NEW DELHI: Painstaking scientific investigations virtually starting from the scratch, including use of advanced DNA mapping and technical surveillance, and spread over nearly nine months in complete secrecy helped the CBI finally crack the sensational Kotkhai rape-murder case.
Narcoanalysis and polygraphy and technical data also helped the agency come to the conclusion that those accused by Himachal Pradesh Police in the rape-murder case of the 16-year-old girl in Shimla's Kotkhai area in 2017 were not the culprits, an official told IANS on Wednesday.
"When we took over the case, there were already six accused named by police," he said, adding that one of the accused had died in police custody.
The Class 10 student went missing on July 4 last year while returning from school, five km from her home. Two days later, her body was found in the Halaila forest area.
The Central Bureau of Investigation (CBI) took over the case on July 22, 2017, after the Himachal Pradesh High Court's orders.
"After taking over, we started collecting digital footprints of the accused named by Himachal Police," the official said.
The official said that the agency officials soon found that the accused had never visited the area where the crime occurred.
"We matched their blood samples with DNA found on the girl and from blood samples collected from the spot and other material like liquor bottles and the victim's clothes. All the results were again negative," he said.
"The CBI carried out four polygraphy and narcoanalysis tests on the accused which too were negative. Thus, we gave clean chit to them," he said.
The official said that the agency had to then start all over again from the scratch.
"We started investigation afresh, thoroughly combing the area. The agency questioned over 2,000 area people and recorded the statements of over 400 persons," he said.
The CBI official maintained that area residents didn't cooperate as the case had gained wide publicity. The CBI also didn't take police help as it had arrested nine police officers, including Inspector General of Police Zahur H. Zaidi, for the custodial death of one of the accused.
"However, the Central Forensic Science Laboratory (CFSL) team's help proved very important as it gave a lot of clues initially about the age group of the prepetrator. We collected blood samples of over 250 persons from the area around the crime spot but DNA tests did not provide any clue," he said.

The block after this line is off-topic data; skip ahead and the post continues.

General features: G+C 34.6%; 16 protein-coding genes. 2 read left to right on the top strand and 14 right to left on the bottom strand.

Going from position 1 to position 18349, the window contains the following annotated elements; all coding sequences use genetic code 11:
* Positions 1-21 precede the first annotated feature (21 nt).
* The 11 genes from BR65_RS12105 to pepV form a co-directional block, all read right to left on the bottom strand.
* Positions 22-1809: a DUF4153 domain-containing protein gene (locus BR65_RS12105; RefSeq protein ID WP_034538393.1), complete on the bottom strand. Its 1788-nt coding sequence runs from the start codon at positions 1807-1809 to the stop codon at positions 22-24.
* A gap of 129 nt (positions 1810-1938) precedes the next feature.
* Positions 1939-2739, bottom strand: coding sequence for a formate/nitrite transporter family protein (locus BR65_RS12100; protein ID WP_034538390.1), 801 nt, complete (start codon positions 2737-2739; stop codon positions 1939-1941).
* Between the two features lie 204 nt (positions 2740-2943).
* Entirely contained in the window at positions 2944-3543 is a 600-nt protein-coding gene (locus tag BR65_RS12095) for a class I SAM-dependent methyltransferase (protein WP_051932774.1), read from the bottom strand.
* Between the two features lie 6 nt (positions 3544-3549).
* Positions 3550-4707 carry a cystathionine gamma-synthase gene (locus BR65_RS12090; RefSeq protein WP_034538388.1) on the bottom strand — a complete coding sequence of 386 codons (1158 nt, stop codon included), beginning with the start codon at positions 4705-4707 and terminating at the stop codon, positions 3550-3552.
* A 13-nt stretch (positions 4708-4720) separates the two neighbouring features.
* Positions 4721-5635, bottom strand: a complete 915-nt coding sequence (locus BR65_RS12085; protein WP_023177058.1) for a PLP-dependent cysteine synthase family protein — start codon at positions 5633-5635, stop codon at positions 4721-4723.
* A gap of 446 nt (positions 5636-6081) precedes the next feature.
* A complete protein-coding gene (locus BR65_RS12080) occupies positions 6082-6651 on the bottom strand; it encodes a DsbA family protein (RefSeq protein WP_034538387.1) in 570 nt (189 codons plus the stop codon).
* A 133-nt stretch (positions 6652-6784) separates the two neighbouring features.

The CBI also followed persons with criminal antecedents to Kashmir and Uttarakhand.
He said that when effort proved futile, the CFSL team suggested more advanced DNA analysis technique on 250 blood samples collected earlier on.
And in one case, the blood sample matched with the crime scene to a significant extent. It was of a family from Kangra district.
The CBI team visited the family's house and profiled its members and found that one of them was an accused in several criminal cases but was out on bail. He was also absconding since September 2016.
"More blood samples of the family members were drawn, which confirmed that we had identified the right suspect," the CBI official said.
The official said accused Anil Kumar alias Neelu -- who was finally arrested on April 13 -- was not in touch with his family and did not even keep a mobile phone.
The official said that Anil first contacted one of his probable contacts in August 2017, followed by in February 2018, early March, and early April by using mobile phones of others.
"The CBI identified the mobile owners, mapped their movements on call days and got the sketches of the suspect made with the help of mobile owners.
"In mid-April, he made another phone call, and a CBI team rushed immediately to a farm in Rohru area of Shimla and arrested on the basis of a sketch prepared earlier.
The official said that Anil Kumar had gone to the village only four days ago to work as a farm labourer.
He was brought to Delhi for questioning, and presented in the High Court on Wednesday.
The official said when the crime was committed, Anil Kumar was working only eight km away from the girl's house in Shimla district.
Anil Kumar was very clever as he never left any footprints -- digital or otherwise -- on his whereabouts, due to which the CBI kept its operation a total secret, he added.
He was very clever no doubt, but the CBI team outfoxed him -- of course, with the help of painstaking scientific investigations.
CBI Director Alok Kumar Verma expressed satisfaction over the work done by the team of CBI officials and forensic experts.
CBI Spokesperson Abhishek Dayal said: "The CBI Director was monitoring the case progress from day one." He said that over 40 CBI officials worked round the clock to crack the case.